Two weeks ago My Guy gave me the greatest gift ever and stayed home with our two crazy kids while a friend and I jetted to California for my best friend’s wedding. For five glorious days I was in charge of only me (and perhaps a few things for the bride). I got to pee in peace. I only read books that interested me. I didn’t prepare a single chicken nugget or PB&J sandwich.
Girl, I spoke in complete sentences. None of this, “the reason I called you—dude, keep your hands off your sister!—is that I wanted to know if—I mean it. Leave her alone.—what was I saying?”
Don’t get me wrong. I missed my man and kiddos. I talked about them to anyone who would listen. I shared an inappropriate number of family photos. And by the end of those five days, I was ready to snuggle my people.
I returned to the East Coast to find a man suffering from cabin fever who gladly opened a vein and signed a contract agreeing to unlimited solo coffee breaks at Starbucks for Mommy. And I’m pretty darn sure he’s decided against becoming a stay-at-home-dad. He said—and I quote—“Your job is way harder than mine.”
Can I get an amen?
Let’s be honest here
You want to know one thing that made me crazy in the early years of marriage and motherhood? The lack of honest information. It didn’t seem like women were sharing the nitty-gritty-down-and-dirty truth about these stages of life. I was downright angry about the sugar-coating many women seemed to apply to the glimpses of life they shared.
I’m not about to do that with you. Especially if you’re considering life as a work-at-home-mom (WAHM)—and for the record, most stay-at-home moms fall into this category—this is a realistic list of some things you can expect.
So here’s what I’ve learned in my four-plus years of being a WAHM. Your take might be totally different, especially if your kids are older or you work outside the home. I’m not saying one lifestyle is better than the other. This is just my life—the only life I can really talk about.
Being a WAHM is often boring
This, my friend, was quite a shock. And at first, I thought maybe it was just me. I mean, come on. How can I possibly be bored when I have more on my plate than ever before? Not only do I have a house and a career to maintain, but now I’ve got this little life that’s 100% dependent upon me.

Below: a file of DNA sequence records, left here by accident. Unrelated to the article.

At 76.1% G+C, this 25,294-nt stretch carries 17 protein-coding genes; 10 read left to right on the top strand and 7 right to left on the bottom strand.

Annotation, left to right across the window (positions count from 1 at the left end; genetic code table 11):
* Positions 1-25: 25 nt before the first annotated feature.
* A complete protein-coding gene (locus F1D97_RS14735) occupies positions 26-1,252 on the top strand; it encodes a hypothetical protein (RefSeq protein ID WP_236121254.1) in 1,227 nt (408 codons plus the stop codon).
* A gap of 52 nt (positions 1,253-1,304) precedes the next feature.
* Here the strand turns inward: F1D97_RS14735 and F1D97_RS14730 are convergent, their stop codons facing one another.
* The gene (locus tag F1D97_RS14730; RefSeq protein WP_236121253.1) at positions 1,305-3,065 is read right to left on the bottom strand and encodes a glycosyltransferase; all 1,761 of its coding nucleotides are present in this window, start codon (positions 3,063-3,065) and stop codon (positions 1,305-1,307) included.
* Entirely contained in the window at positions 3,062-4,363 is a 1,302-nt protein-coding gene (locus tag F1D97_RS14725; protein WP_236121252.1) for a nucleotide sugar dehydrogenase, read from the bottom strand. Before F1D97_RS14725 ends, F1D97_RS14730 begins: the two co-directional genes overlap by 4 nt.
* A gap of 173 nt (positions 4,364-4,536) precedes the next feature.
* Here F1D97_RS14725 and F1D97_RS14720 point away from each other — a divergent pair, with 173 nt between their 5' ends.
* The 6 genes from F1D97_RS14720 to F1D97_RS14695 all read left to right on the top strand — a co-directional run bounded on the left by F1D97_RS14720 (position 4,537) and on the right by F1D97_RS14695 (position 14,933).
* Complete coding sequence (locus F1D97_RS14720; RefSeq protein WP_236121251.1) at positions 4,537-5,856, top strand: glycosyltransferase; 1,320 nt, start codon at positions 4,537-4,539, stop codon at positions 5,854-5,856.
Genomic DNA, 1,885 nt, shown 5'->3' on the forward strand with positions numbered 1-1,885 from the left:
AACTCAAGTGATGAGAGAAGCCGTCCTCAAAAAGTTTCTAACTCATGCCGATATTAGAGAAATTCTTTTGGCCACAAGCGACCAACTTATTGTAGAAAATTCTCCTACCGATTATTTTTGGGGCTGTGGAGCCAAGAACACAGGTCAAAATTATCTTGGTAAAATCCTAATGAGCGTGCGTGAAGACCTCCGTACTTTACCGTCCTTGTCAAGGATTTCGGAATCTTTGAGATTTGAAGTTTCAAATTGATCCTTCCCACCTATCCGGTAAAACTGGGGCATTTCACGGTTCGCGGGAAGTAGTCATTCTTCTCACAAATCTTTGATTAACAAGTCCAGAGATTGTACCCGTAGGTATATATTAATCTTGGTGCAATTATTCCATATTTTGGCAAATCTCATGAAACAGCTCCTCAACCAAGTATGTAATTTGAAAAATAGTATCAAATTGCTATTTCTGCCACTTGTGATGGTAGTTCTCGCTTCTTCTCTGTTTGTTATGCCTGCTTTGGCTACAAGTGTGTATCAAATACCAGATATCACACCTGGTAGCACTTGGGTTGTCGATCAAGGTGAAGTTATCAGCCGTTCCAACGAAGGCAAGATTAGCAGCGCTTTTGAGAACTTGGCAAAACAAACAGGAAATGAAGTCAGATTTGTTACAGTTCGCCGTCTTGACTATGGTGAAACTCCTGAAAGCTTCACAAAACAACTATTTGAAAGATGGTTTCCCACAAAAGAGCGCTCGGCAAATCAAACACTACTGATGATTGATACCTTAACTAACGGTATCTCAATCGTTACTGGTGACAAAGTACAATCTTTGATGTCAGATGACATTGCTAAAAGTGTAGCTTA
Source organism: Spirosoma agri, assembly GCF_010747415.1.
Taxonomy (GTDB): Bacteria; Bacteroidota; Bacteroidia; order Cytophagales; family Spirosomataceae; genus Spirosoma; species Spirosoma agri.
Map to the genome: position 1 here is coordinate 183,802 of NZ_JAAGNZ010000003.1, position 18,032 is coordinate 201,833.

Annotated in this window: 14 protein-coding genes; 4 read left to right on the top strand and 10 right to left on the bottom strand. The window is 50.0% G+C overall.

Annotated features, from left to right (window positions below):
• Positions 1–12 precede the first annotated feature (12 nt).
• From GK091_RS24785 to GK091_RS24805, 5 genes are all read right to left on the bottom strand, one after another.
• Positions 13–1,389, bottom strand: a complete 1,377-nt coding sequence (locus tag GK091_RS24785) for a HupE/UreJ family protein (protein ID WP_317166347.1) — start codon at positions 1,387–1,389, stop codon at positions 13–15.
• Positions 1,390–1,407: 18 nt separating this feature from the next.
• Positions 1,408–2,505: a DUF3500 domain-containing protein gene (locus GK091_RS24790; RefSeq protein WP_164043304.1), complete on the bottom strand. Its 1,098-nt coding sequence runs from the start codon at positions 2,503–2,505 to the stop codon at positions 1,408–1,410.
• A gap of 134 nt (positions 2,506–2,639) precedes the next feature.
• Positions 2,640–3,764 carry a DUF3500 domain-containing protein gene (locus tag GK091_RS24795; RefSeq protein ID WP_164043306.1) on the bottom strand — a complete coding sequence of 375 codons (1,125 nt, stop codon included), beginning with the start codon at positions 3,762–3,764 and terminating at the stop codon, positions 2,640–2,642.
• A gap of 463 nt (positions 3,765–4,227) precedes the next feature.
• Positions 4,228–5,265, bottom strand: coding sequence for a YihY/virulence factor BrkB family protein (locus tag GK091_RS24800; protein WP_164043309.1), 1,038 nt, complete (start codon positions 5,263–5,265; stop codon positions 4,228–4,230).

Here’s the ugly truth: while it looks great on your Instagram feed, preparing bottles, playing preschool games, and building Lego creations gets old fast. I’m not a patient woman, and I want to do what I want to do.
That’s why this quote comforted me. This boredom I often feel is normal. It doesn’t mean I’m doing anything wrong. It just is.
“Motherhood brings as much joy as ever, but it still brings boredom, exhaustion, and sorrow too. Nothing else ever will make you as happy or as sad, as proud or as tired, for nothing is quite as hard as helping a person develop his own individuality especially while you struggle to keep your own.” -Marguerite Kelly
Being a WAHM can feel unproductive
Seriously. Before we had kids, I could clean and straighten the house and it pretty much stayed that way. I could leave unfinished work on my desk to return to at a later hour, and no one messed with it. I could pour a cup of coffee and drink it before it cooled.
These days? I feel like I’m doing good if the living room doesn’t make me scream when I walk in there. There are messes where I had no clue messes could live.
Some days, as I sit at my “desk” (aka the kitchen table) and attempt to focus on work, my attention is called away every other minute. Tasks that once took a few minutes now require most of the day, simply because interruptions are a fact of life.
These are the times I need to review my priorities. Yes, providing for my family financially is important, as is honoring my deep-seated drive to be engaged in meaningful work beyond the reaches of my family. But my list really needs to begin with meeting the needs of My Guy and kids. Even when it feels like that means getting nothing else done.
The WAHM life can get lonely
When you work at home, loneliness is a real thing. Sometimes I just need to pack the littles up and run to Safeway for the sake of my sanity. I need to see tall people.
While I do have strategies for combating the loneliness, such as text chats, weekday classes for us all, and regular outings, the loneliness is also something I must embrace. It’ll be years—if ever—before I can focus on my socialization rather than that of my children. This is why working on my own emotional wellbeing is a huge necessity during this stage of my life.
I’m a WAHM, and I chose this gig
Being a WAHM is a choice. Our family could live on one income. It wouldn’t be very much fun, but it’s doable. Or we could have our kids in daycare and I could get a job outside the house without the
distraction benefit of my little companions. But I’ve known my entire life that I wanted to stay home with my kids. So as crazy as I often feel—as bored, overwhelmed, unproductive, and lonely as I get—this is the life I chose.
Yes, there are painful truths about life as a work-at-home mom, but there’s also a lot of good. I have to continually choose to acknowledge the hard parts while really focusing on the goodness. God has blessed me with two precious souls who love me and depend upon me. It doesn’t get much better than that.